5 Cracking Crime Adaptations

From a dark-souled Swedish sleuth to an intrepid OAP, these telly detectives all started out in the pages of a book…

Dalziel and Pascoe


Dalziel and Pascoe solved their first case back in 1970, in a novel called A Clubbable Woman. It was written by Reginald Hill, a teacher who had been inspired by a childhood love of Golden Age crime tales from the likes of Agatha Christie. Decades later, after many novels, that his chalk-and-cheese coppers made their screen debut, but it wasn't the best of starts.

The first adaptation was a failed one-off which starred comedy duo Hale and Pace. It was only later, when Warren Clarke and Colin Buchanan came along, that the detectives became household names. Fans of the show may be startled to learn that Warren Clarke's Dalziel is significantly toned DOWN from the book version, who is described as being enormously obese and almost animal-like in his gross vulgarity. (One of Reginald Hill's original stories is also set in the future, and sees the duo investigating a crime on the Moon - which would certainly have been interesting to see brought to life.)


You might think of Nordic Noir as a very modern phenomenon, but its origins go back decades, well before most of us were addicted to sagas of secrets and lies in Scandinavia. One of the first Nordic Noir detectives was Kurt Wallander, the junk food-eating, crisis-ridden copper who stalks the coastal town of Ystad in Sweden. Author Henning Mankell published the first Wallander tale back in the 1990s, helping to popularize this moody European sub-genre of crime fiction.

There are two different Swedish-language adaptations of the Wallander novels, but - perhaps unexpectedly - it's the English version with Kenneth Branagh that's the darkest and most uncompromising. The Branagh Wallander really focuses on Wallander's spiritual anguish, with the great actor looking magnificently haggard and worn-down in the role. There is one major difference from the novels, though. Wallander's love of opera doesn't feature in the Branagh series, because the producers felt British viewers would be too reminded of Inspector Morse.


The TV adaptation of George Gently is a period drama, and the fascination of watching it goes beyond the crimes themselves. We're also hooked on its depiction of the 1960s, the evolution of British society, and how these changes are reflected in the relationship between mature copper Gently and his young, mop-haired sidekick Bacchus. Yet the novels themselves weren't written with this nostalgic intention in mind, because they were already being published in the 60s themselves.

In fact, the very first Gently tale came out in 1955, with author Alan Hunter publishing dozens more in the decades to come. Perhaps the biggest difference between the books and the TV series lies in the location. While book-Gently solves cases in Norfolk, TV-Gently is up in the North East. Either way, the character is one of the most noble and reassuring of all British sleuths.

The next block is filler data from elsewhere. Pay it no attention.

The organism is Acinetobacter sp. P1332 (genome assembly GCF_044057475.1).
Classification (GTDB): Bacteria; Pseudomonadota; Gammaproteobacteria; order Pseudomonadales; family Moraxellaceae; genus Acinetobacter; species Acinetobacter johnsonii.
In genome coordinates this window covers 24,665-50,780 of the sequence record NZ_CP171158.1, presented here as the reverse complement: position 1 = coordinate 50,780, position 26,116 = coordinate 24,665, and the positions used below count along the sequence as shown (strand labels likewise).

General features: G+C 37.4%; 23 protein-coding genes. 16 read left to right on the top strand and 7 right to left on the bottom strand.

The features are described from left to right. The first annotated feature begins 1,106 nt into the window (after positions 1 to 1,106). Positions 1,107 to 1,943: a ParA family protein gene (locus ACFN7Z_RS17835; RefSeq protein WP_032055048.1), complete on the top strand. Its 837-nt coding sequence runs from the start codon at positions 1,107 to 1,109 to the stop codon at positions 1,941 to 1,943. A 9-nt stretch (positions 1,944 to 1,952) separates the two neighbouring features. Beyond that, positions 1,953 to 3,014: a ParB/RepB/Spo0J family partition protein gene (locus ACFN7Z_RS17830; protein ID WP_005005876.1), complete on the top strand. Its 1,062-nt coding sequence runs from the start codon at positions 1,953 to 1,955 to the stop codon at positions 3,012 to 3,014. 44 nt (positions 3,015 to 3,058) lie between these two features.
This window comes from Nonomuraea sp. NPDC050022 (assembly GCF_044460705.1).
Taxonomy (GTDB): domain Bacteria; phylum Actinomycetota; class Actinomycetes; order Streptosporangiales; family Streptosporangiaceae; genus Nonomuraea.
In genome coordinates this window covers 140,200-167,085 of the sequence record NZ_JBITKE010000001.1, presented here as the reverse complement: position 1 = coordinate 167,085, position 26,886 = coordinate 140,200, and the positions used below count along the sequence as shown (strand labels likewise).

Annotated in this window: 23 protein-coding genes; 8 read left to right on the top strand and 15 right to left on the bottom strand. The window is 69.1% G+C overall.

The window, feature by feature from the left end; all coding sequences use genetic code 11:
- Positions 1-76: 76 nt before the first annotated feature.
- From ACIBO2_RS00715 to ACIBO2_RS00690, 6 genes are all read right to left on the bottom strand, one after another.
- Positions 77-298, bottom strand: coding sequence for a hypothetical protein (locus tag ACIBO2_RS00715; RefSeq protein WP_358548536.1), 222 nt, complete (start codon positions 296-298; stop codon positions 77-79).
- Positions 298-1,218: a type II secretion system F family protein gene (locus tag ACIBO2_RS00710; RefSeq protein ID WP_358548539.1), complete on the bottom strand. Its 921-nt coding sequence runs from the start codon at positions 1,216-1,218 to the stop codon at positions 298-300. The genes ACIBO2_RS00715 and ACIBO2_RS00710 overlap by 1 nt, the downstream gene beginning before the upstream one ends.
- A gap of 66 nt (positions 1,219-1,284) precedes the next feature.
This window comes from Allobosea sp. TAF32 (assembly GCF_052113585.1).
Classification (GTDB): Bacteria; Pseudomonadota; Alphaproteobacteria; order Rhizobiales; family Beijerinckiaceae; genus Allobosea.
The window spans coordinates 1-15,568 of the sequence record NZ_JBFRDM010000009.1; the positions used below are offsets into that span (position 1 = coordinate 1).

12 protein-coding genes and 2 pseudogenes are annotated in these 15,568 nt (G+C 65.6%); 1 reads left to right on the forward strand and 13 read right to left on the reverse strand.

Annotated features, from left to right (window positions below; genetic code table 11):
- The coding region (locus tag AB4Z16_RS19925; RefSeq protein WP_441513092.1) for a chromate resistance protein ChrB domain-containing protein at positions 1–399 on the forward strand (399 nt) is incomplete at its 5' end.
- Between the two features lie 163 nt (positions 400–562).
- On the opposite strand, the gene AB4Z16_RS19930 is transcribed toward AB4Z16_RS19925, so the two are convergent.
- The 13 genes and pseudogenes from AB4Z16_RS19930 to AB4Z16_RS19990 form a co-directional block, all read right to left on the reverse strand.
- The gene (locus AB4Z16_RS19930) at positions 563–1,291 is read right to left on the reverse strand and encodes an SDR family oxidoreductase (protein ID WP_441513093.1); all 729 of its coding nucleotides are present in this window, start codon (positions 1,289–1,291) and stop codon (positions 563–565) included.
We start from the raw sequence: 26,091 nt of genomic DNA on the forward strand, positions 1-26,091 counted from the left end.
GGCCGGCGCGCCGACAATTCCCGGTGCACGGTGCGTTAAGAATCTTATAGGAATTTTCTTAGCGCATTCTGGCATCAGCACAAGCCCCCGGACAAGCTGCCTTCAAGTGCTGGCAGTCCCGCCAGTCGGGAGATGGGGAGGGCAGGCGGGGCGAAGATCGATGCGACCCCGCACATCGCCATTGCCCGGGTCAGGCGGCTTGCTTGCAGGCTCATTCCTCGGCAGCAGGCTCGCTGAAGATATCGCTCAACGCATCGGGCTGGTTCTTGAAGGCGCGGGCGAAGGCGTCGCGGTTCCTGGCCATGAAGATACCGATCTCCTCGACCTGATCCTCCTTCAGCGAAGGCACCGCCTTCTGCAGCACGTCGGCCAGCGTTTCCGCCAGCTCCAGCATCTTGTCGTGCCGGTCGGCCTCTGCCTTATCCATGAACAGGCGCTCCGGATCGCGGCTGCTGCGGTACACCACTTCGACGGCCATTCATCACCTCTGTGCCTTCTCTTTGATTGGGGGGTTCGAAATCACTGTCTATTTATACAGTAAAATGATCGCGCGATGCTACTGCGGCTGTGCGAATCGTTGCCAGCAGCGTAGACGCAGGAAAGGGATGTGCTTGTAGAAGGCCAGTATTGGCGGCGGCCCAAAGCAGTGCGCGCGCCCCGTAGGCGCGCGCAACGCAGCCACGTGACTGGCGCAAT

Picture shows Nathaniel Parker as Inspector Thomas Lynley and Sharon Small as Sargeant Barbara Havers, in The Inspector Lynley Mysteries.

Picture shows Nathaniel Parker as Inspector Thomas Lynley and Sharon Small as Sargeant Barbara Havers, in The Inspector Lynley Mysteries.


With their heavy emphasis on country houses, council estates, class snobbery and the intricacies of Scotland Yard, the on-screen adventures of Inspector Lynley may seem as British as the Union Jack. Yet the source material for this great detective series was the brainchild of an American crime novelist, Elizabeth George. While she hails from Ohio, George became a lover of all things British back in the 60s, and this passion fed into her novels about upper-crust copper Thomas Lynley, and his gritty working class partner Barbara Havers.

Anyone coming to the novels after watching the show may be surprised to discover that the original Lynley looks nothing at all like Nathaniel Parker. He's a blonde, for one thing, and more "classically" pretty, like some aristocratic Adonis. Havers, meanwhile, is described as podgy and unprepossessing - rather different from her on-screen incarnation.


Unlike the other sleuths on this list, Hetty Wainthropp is almost exclusively known as a TV character rather than a literary hero. However, the pensioner detective did indeed begin life on the printed page, in a novel called Missing Persons. Its author, David Cook, had quite the colourful career too. Cook was the original, now-forgotten presenter of children's TV series Rainbow, before the iconic Geoffrey took over. After cavorting with Zippy and Bungle, Cook then wrote an acclaimed novel called Walter, about a man with learning difficulties, which became a film starring a young Ian McKellen.

And then, years later, Cook came up with Missing Persons, which introduced the world to Hetty Wainthropp. This was adapted in 1990 for a one-off episode starring a strikingly blonde Patricia Routledge, before the full series came into being six years later, establishing Wainthropp as the Miss Marple of the North West.